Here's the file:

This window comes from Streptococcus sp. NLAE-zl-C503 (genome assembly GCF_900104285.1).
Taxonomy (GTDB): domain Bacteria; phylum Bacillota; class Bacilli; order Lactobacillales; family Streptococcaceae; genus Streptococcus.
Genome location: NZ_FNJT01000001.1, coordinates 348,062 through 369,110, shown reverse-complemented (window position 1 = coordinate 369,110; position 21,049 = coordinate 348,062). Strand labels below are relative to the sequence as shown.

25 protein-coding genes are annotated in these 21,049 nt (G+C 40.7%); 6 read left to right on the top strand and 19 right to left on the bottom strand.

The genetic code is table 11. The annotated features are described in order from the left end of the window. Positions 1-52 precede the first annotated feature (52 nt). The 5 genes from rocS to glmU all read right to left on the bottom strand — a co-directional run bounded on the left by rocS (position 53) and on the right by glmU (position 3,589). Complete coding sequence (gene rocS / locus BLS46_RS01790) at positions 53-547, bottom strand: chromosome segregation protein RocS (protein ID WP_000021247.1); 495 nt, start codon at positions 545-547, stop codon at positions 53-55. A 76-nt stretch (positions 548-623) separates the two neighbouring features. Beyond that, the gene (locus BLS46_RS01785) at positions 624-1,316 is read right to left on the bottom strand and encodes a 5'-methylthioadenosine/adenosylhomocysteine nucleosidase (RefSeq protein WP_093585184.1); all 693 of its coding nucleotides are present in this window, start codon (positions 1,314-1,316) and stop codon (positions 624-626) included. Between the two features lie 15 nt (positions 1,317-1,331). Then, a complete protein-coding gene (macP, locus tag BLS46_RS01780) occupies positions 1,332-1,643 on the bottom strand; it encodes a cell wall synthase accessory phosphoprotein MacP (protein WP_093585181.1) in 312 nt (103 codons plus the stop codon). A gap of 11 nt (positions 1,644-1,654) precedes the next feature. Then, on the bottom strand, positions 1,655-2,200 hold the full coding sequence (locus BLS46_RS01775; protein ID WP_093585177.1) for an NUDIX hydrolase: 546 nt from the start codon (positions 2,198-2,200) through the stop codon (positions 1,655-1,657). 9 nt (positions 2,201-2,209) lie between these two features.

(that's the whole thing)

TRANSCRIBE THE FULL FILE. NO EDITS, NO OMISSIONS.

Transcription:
This window comes from Streptococcus sp. NLAE-zl-C503 (genome assembly GCF_900104285.1).
Taxonomy (GTDB): domain Bacteria; phylum Bacillota; class Bacilli; order Lactobacillales; family Streptococcaceae; genus Streptococcus.
Genome location: NZ_FNJT01000001.1, coordinates 348,062 through 369,110, shown reverse-complemented (window position 1 = coordinate 369,110; position 21,049 = coordinate 348,062). Strand labels below are relative to the sequence as shown.

25 protein-coding genes are annotated in these 21,049 nt (G+C 40.7%); 6 read left to right on the top strand and 19 right to left on the bottom strand.

The genetic code is table 11. The annotated features are described in order from the left end of the window. Positions 1-52 precede the first annotated feature (52 nt). The 5 genes from rocS to glmU all read right to left on the bottom strand — a co-directional run bounded on the left by rocS (position 53) and on the right by glmU (position 3,589). Complete coding sequence (gene rocS / locus BLS46_RS01790) at positions 53-547, bottom strand: chromosome segregation protein RocS (protein ID WP_000021247.1); 495 nt, start codon at positions 545-547, stop codon at positions 53-55. A 76-nt stretch (positions 548-623) separates the two neighbouring features. Beyond that, the gene (locus BLS46_RS01785) at positions 624-1,316 is read right to left on the bottom strand and encodes a 5'-methylthioadenosine/adenosylhomocysteine nucleosidase (RefSeq protein WP_093585184.1); all 693 of its coding nucleotides are present in this window, start codon (positions 1,314-1,316) and stop codon (positions 624-626) included. Between the two features lie 15 nt (positions 1,317-1,331). Then, a complete protein-coding gene (macP, locus tag BLS46_RS01780) occupies positions 1,332-1,643 on the bottom strand; it encodes a cell wall synthase accessory phosphoprotein MacP (protein WP_093585181.1) in 312 nt (103 codons plus the stop codon). A gap of 11 nt (positions 1,644-1,654) precedes the next feature. Then, on the bottom strand, positions 1,655-2,200 hold the full coding sequence (locus BLS46_RS01775; protein ID WP_093585177.1) for an NUDIX hydrolase: 546 nt from the start codon (positions 2,198-2,200) through the stop codon (positions 1,655-1,657). 9 nt (positions 2,201-2,209) lie between these two features.